American Diabetes Association Offers Tips To Make Healthy And Inexpensive Resolutions

Diet and exercise
goals always rank high on New Year’s Resolution lists.В  But rising
food prices and the uncertain state of post-holiday bank accounts
leave many to wonder if they can afford to make resolutions this
year, let alone stick to them.В  So if you or a loved one has
diabetes, or is at risk for developing type 2 diabetes, how can you
afford a healthy lifestyle in 2009?

“The common misconception is that New Year’s resolutions to improve
health and wellness require a financial investment, such as a gym
membership or a new meal plan,” commented Sue McLaughlin, President,
Health Care & Education, American Diabetes Association.В  “So it is
easy to think ‘Why bother making New Year’s resolutions?’ especially
in this current economy.В  But simple — and inexpensive — lifestyle
changes can make a big impact in preventing diabetes-related
complications and improving health and wellness to prevent disease.”

Weight gain is a major risk factor for pre-diabetes and type 2
diabetes, which affect nearly one in four Americans.В  In addition,
people with diabetes and those at risk for diabetes need to work
toward achieving a healthy weight to prevent deadly diabetes
complications, such as heart disease and stroke.

The American Diabetes Association offers cost-saving tips to help you
adhere to your New Year’s Resolutions:

В Investment advice – Invest 15 minutes a week to plan your grocery
shopping and menus.В  Studies show you pay more at the store when you
are not organized.В  When planning for the week, also invest time for
physical activity.В В  Bad timing – Fresh produce purchased out of
season is more expensive.В  Winter offers a variety of fresh fruits
and vegetables, including apples, pears, citrus fruits, squash,
carrots, and broccoli.В  If you crave summer produce, buy frozen or
canned varieties.В В  Embrace leftovers – Instead of making one large
chicken casserole to last the week, turn the chicken into two or three
meals.В  You will waste less food and enjoy dinnertime more.В В  Small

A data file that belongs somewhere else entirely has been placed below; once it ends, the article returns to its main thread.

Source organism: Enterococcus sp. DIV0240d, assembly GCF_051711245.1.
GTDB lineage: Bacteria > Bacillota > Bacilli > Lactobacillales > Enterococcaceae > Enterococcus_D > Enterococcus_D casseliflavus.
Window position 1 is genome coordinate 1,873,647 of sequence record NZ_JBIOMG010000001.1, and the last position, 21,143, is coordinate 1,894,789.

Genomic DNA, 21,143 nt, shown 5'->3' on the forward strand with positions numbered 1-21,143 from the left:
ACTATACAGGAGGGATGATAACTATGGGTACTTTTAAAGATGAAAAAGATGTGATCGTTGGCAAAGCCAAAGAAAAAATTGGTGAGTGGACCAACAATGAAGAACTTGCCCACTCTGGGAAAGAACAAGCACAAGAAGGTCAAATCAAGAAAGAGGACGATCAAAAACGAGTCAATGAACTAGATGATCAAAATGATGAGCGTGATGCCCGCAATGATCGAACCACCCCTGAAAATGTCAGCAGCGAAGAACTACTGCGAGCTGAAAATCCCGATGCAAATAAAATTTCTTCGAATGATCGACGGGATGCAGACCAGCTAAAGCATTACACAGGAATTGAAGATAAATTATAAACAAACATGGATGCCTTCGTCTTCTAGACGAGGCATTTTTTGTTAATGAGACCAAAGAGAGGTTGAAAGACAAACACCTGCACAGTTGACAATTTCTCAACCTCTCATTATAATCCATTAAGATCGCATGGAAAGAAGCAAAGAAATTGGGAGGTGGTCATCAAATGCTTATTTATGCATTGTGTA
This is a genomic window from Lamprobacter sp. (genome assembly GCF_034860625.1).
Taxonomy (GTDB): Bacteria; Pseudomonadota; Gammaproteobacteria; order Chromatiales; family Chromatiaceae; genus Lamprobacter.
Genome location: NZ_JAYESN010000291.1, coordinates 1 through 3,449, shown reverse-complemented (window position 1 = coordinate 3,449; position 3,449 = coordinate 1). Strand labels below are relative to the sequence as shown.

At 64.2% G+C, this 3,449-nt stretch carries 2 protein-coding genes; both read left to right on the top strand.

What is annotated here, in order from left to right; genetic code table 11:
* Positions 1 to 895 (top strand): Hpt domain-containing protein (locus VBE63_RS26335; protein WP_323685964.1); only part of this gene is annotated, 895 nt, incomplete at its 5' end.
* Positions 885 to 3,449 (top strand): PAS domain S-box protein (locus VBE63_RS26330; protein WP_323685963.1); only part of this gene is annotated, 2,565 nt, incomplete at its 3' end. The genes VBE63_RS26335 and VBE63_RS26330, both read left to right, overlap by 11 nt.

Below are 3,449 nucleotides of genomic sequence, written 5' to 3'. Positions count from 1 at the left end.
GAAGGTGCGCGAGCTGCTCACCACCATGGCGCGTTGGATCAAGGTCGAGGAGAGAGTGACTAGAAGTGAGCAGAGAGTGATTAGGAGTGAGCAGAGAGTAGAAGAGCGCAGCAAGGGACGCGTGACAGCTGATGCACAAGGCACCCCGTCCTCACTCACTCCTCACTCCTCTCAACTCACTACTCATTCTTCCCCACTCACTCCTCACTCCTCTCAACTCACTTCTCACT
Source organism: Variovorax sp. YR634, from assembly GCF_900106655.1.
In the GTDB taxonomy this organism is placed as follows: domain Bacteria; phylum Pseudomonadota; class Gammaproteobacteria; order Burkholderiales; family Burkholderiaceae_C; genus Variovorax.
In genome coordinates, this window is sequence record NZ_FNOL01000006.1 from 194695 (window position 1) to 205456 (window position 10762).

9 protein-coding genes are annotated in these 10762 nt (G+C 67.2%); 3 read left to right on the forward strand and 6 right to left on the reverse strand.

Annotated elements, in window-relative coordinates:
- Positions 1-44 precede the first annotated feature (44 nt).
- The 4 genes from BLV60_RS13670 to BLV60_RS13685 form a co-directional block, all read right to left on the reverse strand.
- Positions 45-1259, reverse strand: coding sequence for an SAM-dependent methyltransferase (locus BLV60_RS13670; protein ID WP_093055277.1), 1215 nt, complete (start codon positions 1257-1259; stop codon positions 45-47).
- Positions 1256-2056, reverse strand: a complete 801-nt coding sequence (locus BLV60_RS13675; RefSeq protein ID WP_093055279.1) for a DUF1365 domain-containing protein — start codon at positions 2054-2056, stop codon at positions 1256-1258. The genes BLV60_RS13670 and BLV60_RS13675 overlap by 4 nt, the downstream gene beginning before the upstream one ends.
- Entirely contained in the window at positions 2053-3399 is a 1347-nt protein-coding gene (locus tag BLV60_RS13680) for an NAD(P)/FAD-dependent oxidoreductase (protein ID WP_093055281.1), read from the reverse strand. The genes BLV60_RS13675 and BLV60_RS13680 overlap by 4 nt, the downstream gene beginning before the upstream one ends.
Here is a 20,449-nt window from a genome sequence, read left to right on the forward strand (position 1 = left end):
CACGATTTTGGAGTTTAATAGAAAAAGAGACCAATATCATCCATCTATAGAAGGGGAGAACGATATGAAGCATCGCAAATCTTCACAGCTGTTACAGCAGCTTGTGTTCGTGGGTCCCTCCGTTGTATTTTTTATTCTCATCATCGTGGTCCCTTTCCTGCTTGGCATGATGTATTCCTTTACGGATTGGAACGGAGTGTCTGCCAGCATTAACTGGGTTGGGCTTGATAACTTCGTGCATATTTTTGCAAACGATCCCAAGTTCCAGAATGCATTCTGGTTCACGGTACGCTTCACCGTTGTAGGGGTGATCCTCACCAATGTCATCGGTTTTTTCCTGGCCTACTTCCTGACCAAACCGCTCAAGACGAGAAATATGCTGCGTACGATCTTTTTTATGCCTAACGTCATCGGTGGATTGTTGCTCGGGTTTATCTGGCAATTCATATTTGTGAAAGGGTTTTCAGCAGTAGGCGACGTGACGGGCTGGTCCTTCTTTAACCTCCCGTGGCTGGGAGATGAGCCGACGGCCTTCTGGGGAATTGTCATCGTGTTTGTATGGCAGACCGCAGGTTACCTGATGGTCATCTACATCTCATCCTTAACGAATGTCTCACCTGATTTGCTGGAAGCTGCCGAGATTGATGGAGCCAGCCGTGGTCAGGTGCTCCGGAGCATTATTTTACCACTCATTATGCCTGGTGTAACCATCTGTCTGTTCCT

steps. Big rewards. – Going gung-ho on resolutions can make you spend
more money and lead to quicker burn out.В  Set smaller, attainable
goals for your nutrition and physical activity resolutions.В  Eat an
extra serving of vegetables three times a week or take a ten-minute
walk during your day.В В 

The American Diabetes Association’s nutrition and physical activity
guidelines for people with diabetes or those at risk for type 2
diabetes include:

Nutrition – People with diabetes have the same nutritional needs as
everyone else around the dinner table.В  Eat a diet high in fruits and
vegetables in a variety of colors.В  Choose whole grain foods over
processed grain foods.В  Eat lean meats, fish, and non-fat dairy.В  In
addition, be sure to watch your portions.В  Physical Activity – People
with pre-diabetes, diabetes or the general adult public should aim for
a minimum of 30 minutes of physical activity most days.В  Do things
that increase your heart rate and help you break a light sweat, such
as walking, doing yard work, swimming, or cleaning house.

The American Diabetes Association offers free tools to help you stick
to your New Year’s Resolutions:

MyFoodAdvisor(TM)В  – This new, interactive calorie and carbohydrate
counting tool helps you track what you eat, learn about different
types of food and plan meals wisely. Use it to browse and save
recipes, add up the carbs, fat and other nutrients you eat each day,
or find healthier alternatives to snacks you like.В  Visit
diabetes/myfoodadvisor.В  What Can I Eat? – This free, 32-page
diabetes guide outlines healthy food choices, step-by-step.В  The
booklet offers information on carbohydrate counting, eating out, and
sample menus.В  Call 1-800-DIABETES for your copy.В  ClubPed
– This
online tracker allows you to log your walking steps.В  It provides
tips and message board support as well.В  Visit

American Diabetes Association

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